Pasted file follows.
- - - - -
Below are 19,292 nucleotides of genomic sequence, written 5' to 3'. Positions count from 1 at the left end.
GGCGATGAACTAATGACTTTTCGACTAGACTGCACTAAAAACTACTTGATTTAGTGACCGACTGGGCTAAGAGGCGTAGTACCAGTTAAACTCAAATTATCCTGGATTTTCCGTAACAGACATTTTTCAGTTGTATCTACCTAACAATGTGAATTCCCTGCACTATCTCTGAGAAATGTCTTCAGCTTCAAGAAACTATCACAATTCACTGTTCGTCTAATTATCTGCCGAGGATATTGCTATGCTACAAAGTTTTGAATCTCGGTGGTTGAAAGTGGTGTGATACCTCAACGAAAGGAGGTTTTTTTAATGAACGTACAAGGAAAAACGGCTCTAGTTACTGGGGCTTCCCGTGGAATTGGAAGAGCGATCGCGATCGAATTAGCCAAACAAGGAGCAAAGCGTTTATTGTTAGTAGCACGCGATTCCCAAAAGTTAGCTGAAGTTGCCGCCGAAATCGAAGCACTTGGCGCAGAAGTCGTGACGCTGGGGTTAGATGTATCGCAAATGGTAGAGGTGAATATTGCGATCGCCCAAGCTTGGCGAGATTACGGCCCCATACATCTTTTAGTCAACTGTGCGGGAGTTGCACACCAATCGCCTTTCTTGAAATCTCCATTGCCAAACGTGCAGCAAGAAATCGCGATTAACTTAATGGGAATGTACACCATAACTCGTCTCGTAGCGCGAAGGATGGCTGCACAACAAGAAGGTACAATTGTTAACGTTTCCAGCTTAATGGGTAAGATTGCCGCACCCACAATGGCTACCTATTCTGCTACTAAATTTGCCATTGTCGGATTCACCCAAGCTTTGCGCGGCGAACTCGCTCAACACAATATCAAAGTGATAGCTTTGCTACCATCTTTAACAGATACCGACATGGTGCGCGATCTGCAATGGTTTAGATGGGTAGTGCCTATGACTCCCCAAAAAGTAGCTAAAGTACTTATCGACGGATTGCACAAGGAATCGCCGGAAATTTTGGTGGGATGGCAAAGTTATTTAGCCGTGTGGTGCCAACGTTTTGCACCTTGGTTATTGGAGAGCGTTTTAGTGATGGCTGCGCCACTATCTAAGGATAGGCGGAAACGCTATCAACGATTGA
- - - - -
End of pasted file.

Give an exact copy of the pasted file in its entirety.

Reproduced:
Below are 19,292 nucleotides of genomic sequence, written 5' to 3'. Positions count from 1 at the left end.
GGCGATGAACTAATGACTTTTCGACTAGACTGCACTAAAAACTACTTGATTTAGTGACCGACTGGGCTAAGAGGCGTAGTACCAGTTAAACTCAAATTATCCTGGATTTTCCGTAACAGACATTTTTCAGTTGTATCTACCTAACAATGTGAATTCCCTGCACTATCTCTGAGAAATGTCTTCAGCTTCAAGAAACTATCACAATTCACTGTTCGTCTAATTATCTGCCGAGGATATTGCTATGCTACAAAGTTTTGAATCTCGGTGGTTGAAAGTGGTGTGATACCTCAACGAAAGGAGGTTTTTTTAATGAACGTACAAGGAAAAACGGCTCTAGTTACTGGGGCTTCCCGTGGAATTGGAAGAGCGATCGCGATCGAATTAGCCAAACAAGGAGCAAAGCGTTTATTGTTAGTAGCACGCGATTCCCAAAAGTTAGCTGAAGTTGCCGCCGAAATCGAAGCACTTGGCGCAGAAGTCGTGACGCTGGGGTTAGATGTATCGCAAATGGTAGAGGTGAATATTGCGATCGCCCAAGCTTGGCGAGATTACGGCCCCATACATCTTTTAGTCAACTGTGCGGGAGTTGCACACCAATCGCCTTTCTTGAAATCTCCATTGCCAAACGTGCAGCAAGAAATCGCGATTAACTTAATGGGAATGTACACCATAACTCGTCTCGTAGCGCGAAGGATGGCTGCACAACAAGAAGGTACAATTGTTAACGTTTCCAGCTTAATGGGTAAGATTGCCGCACCCACAATGGCTACCTATTCTGCTACTAAATTTGCCATTGTCGGATTCACCCAAGCTTTGCGCGGCGAACTCGCTCAACACAATATCAAAGTGATAGCTTTGCTACCATCTTTAACAGATACCGACATGGTGCGCGATCTGCAATGGTTTAGATGGGTAGTGCCTATGACTCCCCAAAAAGTAGCTAAAGTACTTATCGACGGATTGCACAAGGAATCGCCGGAAATTTTGGTGGGATGGCAAAGTTATTTAGCCGTGTGGTGCCAACGTTTTGCACCTTGGTTATTGGAGAGCGTTTTAGTGATGGCTGCGCCACTATCTAAGGATAGGCGGAAACGCTATCAACGATTGA